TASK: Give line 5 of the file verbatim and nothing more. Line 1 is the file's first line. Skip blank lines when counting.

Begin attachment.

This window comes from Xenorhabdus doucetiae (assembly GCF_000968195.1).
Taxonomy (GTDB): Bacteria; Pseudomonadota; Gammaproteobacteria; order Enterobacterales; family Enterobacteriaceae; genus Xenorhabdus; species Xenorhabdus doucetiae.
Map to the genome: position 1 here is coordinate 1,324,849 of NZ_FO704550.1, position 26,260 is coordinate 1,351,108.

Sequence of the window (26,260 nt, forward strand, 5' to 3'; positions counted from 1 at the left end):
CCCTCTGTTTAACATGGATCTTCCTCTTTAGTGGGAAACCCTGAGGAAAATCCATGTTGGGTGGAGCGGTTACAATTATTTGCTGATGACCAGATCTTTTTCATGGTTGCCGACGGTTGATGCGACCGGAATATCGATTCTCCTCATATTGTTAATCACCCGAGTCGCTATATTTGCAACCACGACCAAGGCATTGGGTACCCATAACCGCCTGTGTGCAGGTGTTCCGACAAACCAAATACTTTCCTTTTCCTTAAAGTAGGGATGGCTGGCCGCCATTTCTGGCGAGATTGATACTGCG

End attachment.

CCCTCTGTTTAACATGGATCTTCCTCTTTAGTGGGAAACCCTGAGGAAAATCCATGTTGGGTGGAGCGGTTACAATTATTTGCTGATGACCAGATCTTTTTCATGGTTGCCGACGGTTGATGCGACCGGAATATCGATTCTCCTCATATTGTTAATCACCCGAGTCGCTATATTTGCAACCACGACCAAGGCATTGGGTACCCATAACCGCCTGTGTGCAGGTGTTCCGACAAACCAAATACTTTCCTTTTCCTTAAAGTAGGGATGGCTGGCCGCCATTTCTGGCGAGATTGATACTGCG